Alveolars:         t   d   n   l   s
Palatals:                      y
Velars:            k       ŋ       h
Uvulars:           q

Udami

Spoken to the west of Galà.

  1. The uvular stop q shifted to k in all positions.
  2. The voiced stops b d shifted to p t.
  3. The voiced velar fricative g shifted to x. This contrasted with the inherited /h/.


  • Possibly a Palli-like "staircase shift" to get phonemic /s/. But how? Palli's was /fa fi fu sa si su ša ši šu ha hi hu/ > /fa fi fu sa si su sa si fu fa si fu/. This shift could have been affected by front vowels on *both* sides of the consonant. For sure, /h/ is the "weakest" consonant, probably shifting away completely by changing to /s/, /x/, or /f/, depending on the surrounding consonants. Even with all of this, /s/ will still be rare unless /k/ is somehow pulled into the shift.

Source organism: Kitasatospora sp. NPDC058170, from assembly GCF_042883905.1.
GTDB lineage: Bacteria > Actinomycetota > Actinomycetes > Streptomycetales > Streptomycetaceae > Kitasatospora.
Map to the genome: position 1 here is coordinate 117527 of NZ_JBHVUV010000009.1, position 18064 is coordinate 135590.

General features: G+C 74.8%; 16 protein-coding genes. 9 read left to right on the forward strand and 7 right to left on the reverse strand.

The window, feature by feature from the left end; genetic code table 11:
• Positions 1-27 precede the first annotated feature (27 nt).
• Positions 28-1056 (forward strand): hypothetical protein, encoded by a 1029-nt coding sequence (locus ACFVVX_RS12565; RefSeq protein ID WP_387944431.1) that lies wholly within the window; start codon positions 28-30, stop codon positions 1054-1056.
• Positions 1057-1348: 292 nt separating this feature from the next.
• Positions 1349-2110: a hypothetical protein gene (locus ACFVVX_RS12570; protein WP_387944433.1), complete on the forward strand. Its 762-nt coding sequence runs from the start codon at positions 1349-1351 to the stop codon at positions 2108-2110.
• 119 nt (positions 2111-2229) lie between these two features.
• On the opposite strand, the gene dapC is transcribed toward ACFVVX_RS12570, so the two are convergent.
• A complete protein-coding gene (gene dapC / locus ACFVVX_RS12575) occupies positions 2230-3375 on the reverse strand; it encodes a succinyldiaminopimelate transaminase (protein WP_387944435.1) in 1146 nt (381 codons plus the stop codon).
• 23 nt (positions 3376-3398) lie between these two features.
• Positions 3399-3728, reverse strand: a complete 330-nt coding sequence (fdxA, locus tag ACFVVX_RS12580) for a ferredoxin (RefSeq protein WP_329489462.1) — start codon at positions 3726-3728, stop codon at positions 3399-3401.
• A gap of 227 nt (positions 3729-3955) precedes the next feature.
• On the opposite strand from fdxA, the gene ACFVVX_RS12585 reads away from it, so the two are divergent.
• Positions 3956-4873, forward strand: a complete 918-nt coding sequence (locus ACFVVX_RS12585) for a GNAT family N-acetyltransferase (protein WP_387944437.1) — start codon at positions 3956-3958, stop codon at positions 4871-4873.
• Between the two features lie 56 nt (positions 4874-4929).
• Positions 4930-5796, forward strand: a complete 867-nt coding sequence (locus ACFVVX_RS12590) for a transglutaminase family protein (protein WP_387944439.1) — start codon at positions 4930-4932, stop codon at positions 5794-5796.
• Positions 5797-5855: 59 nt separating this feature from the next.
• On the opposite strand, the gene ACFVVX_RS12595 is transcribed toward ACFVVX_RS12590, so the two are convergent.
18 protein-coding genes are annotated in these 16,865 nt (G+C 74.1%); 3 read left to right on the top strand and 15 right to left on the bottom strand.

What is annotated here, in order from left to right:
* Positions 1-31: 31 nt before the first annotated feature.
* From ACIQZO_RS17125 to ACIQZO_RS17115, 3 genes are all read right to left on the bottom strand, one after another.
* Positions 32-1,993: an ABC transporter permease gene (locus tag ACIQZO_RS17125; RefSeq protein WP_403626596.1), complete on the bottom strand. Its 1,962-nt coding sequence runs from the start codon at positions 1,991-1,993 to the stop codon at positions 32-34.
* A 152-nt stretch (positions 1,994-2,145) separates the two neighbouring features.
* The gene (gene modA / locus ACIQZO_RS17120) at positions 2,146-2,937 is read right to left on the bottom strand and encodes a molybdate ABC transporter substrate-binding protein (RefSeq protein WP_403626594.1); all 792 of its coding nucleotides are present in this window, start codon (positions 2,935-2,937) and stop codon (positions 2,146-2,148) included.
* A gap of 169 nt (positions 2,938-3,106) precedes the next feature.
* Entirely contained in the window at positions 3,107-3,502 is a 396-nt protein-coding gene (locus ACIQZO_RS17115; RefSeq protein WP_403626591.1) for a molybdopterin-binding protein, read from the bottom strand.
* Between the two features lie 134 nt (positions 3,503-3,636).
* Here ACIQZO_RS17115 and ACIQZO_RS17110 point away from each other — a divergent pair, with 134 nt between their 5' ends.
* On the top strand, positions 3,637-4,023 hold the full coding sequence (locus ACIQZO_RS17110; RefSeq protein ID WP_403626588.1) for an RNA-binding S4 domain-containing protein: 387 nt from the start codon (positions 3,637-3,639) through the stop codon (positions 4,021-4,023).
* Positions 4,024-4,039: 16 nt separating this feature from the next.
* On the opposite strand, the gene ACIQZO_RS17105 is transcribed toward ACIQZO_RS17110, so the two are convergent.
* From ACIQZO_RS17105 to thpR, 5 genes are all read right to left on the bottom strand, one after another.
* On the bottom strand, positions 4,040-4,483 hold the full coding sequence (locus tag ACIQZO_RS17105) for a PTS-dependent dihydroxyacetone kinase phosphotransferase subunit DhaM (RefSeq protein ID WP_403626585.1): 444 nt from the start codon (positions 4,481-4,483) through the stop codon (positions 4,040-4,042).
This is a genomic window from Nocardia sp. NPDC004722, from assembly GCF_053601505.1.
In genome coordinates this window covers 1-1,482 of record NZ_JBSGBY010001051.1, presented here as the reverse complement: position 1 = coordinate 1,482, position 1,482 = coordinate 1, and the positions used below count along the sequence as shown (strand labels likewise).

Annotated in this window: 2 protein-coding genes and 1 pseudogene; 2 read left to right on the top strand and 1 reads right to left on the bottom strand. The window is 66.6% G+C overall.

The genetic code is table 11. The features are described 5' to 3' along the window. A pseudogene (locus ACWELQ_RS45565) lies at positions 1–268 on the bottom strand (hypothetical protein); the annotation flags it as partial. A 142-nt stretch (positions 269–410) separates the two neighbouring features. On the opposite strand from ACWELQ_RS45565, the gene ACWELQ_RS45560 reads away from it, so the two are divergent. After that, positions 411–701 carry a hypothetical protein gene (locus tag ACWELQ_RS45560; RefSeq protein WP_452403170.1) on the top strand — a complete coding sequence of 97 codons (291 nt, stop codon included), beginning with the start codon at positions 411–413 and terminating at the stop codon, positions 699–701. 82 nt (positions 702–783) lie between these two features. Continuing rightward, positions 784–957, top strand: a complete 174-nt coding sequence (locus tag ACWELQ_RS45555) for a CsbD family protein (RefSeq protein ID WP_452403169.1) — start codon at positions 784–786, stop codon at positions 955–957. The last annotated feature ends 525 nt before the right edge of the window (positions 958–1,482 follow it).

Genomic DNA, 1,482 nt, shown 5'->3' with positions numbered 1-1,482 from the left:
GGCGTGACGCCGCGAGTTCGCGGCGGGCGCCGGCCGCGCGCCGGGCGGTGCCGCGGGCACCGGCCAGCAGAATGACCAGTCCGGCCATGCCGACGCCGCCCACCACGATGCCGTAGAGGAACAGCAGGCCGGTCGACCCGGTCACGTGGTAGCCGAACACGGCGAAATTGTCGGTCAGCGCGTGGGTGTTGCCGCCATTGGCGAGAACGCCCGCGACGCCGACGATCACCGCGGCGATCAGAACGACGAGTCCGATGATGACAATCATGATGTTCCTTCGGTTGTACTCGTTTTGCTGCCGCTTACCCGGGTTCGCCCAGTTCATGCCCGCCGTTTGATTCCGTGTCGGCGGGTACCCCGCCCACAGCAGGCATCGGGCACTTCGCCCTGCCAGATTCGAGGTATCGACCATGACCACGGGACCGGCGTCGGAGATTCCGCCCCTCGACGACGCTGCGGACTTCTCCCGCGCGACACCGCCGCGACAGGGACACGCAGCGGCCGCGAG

• Possibly /f w/ > /h 0/ later on. Under some circumstances, maybe also /p m/ > /h 0/, but the /m/ nasalizes vowels and thus causes a final -n.

Lyugi

A language that changed more than the others. Spoken in the mountains of Repilia. Possibly a "Tarise" language.

I recently (apr 2020) changed the diachronics here after letting them stand untouched for a few years, so I may have forgotten the reasoning behind my original ideas. See history for details.

  1. The velar stop k shifted to t before any /i/.
    Possibly expand the environment for this shift, since /q/ > /k/ unconditionally below. It could be that all /k/ becomes palatalized when bordering either of /e i/ in either direction, and then this sound shifts later to /t/. This would imply that /h/ was shifted to /s/ in at least as many environments.